The question here is: why should investors consider mutual funds? Reduced transaction costs and diversification of portfolio without several commission charges that are associated with stock purchases are primarily why should one be parking money in mutual funds (read more: Mutual Funds: Advantages, Disadvantages, and How They Make Investors Money).
These funds have encouraging one-year annualized returns. Their minimum initial investment is within $5000 and has a low expense ratio.
TIAA-CREF Real Estate Securities Retirement (TRRSX - Free Report) invests a large chunk of its assets in companies primarily involved in operations related to the real estate domain. The fund may invest a maximum of 15% of its assets in securities issued by foreign entities.
TRRSX carries an expense ratio of 0.76% compared with the category average of 1.24%. Moreover, TRRSXrequires a minimal initial investment of $0. The fund has one-year annualized returns of 4.5%.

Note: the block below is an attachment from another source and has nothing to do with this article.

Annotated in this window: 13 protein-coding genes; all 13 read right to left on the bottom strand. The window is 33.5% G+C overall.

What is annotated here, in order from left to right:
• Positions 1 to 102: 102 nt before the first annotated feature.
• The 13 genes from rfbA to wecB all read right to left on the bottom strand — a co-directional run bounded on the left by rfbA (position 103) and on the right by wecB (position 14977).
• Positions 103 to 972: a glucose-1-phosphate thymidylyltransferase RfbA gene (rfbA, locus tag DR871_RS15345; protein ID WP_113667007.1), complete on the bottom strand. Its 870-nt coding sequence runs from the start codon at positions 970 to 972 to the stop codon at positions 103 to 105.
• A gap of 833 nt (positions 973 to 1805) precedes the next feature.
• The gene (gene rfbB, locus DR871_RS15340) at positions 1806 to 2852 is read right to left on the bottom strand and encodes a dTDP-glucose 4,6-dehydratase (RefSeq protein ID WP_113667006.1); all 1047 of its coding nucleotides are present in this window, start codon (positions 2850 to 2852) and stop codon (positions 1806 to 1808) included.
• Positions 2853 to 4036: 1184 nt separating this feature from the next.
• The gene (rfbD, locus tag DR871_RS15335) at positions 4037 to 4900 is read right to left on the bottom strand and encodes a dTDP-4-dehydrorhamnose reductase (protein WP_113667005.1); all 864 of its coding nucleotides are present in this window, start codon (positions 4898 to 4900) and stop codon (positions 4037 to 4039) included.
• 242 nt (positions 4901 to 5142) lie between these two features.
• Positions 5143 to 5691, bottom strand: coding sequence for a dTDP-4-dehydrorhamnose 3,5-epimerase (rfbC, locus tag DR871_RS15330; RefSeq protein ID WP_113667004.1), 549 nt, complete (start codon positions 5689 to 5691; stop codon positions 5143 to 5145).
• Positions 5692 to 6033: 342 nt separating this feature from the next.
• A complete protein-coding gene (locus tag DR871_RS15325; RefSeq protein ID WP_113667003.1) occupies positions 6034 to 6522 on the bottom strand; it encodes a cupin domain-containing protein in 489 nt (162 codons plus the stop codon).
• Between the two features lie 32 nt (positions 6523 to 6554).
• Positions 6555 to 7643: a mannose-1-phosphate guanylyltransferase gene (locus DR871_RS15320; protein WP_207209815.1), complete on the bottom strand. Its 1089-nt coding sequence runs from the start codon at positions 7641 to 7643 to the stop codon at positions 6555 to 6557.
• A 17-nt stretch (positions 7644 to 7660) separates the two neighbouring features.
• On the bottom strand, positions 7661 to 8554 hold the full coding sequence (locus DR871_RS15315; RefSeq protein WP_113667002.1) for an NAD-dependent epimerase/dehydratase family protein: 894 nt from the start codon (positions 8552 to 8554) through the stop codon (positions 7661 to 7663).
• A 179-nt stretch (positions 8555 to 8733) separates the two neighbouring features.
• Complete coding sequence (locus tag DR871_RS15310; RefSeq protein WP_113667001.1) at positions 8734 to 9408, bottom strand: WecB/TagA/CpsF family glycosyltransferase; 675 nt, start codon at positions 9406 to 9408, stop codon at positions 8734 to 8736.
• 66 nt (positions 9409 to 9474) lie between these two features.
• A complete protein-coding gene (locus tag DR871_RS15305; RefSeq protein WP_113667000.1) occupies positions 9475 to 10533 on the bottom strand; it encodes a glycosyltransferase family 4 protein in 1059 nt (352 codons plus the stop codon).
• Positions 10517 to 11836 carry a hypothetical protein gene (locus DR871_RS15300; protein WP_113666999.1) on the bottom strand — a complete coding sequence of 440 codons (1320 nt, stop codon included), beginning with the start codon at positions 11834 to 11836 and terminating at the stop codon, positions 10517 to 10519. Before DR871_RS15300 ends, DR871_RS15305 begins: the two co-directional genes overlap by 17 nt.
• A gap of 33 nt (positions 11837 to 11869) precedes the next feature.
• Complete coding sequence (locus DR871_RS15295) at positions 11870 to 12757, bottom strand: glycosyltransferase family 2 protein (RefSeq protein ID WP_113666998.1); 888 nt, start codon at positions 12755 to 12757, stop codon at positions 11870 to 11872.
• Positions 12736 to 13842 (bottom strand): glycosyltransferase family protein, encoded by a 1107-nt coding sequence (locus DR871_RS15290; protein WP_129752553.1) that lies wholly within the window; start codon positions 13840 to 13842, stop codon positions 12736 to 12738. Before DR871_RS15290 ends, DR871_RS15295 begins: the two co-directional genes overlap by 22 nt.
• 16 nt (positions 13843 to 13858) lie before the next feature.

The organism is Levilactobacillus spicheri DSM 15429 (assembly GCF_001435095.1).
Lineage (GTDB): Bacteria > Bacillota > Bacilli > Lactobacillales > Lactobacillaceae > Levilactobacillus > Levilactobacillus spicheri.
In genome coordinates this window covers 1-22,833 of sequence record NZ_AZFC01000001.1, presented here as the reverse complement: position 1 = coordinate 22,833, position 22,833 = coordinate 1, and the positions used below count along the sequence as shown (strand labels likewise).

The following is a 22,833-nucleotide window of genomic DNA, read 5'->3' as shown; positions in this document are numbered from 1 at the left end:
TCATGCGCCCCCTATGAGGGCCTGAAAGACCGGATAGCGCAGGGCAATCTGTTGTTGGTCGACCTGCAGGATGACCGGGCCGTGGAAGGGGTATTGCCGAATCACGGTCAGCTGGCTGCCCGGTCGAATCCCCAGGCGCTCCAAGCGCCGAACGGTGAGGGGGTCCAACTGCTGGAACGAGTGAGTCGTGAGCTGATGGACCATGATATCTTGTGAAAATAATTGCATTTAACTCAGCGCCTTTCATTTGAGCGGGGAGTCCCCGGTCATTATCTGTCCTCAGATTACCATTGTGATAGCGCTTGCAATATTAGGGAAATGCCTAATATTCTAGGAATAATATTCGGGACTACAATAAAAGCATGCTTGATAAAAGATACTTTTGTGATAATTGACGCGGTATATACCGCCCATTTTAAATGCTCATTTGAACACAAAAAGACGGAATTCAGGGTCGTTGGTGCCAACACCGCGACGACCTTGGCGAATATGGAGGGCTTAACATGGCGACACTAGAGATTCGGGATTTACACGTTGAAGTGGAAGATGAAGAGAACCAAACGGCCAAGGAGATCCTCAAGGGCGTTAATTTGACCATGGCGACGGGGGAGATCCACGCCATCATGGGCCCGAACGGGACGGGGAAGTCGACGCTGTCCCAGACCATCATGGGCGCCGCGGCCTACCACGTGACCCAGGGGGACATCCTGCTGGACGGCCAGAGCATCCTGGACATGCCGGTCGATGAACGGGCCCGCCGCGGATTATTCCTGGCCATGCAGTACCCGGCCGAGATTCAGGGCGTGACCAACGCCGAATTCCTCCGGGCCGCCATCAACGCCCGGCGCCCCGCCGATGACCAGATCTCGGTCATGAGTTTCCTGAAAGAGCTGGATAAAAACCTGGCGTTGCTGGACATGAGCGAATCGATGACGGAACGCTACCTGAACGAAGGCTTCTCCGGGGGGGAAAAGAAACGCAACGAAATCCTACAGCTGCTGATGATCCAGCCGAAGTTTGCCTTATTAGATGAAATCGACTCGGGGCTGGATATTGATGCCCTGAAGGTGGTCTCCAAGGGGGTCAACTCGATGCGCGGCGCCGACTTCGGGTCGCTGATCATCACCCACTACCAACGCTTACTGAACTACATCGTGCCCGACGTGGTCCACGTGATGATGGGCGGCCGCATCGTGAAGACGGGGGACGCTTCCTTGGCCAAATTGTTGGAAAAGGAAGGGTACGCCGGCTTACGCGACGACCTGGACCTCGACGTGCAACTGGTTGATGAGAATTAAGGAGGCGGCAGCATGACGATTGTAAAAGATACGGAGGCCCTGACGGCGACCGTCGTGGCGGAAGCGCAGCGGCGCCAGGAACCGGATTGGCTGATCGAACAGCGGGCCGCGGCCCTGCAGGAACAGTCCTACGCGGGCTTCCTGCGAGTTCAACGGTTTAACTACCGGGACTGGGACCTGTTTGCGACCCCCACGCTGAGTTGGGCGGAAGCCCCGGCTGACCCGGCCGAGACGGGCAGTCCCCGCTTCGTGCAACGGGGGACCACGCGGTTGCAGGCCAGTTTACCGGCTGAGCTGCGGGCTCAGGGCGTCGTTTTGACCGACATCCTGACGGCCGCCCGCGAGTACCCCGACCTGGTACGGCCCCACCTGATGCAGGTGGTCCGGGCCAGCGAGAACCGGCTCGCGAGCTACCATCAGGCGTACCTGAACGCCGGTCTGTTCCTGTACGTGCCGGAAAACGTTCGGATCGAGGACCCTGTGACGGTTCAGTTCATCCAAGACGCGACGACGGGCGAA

TRRSX has a Zacks Mutual Fund Rank #1. Further, David Copp is one of the fund managers of TRRSX since 2005.
Fidelity Real Estate Investment Portfolio (FRESX - Free Report) seeks a high level of income and growth of capital for the long run. FRESX normally invests a huge part of its assets in securities of companies involved mainly in the real estate industry. The fund invests in both U.S. and non-U.S. companies.
FRESX carries an expense ratio of 0.76% compared with the category average of 1.24%. Moreover, FRESX requires a minimal initial investment of $2,500. The fund has one-year annualized returns of 3.1%.
FRESX has a Zacks Mutual Fund Rank #1. Further, Steve J. Buller is the fund manager of FRESX since 1997.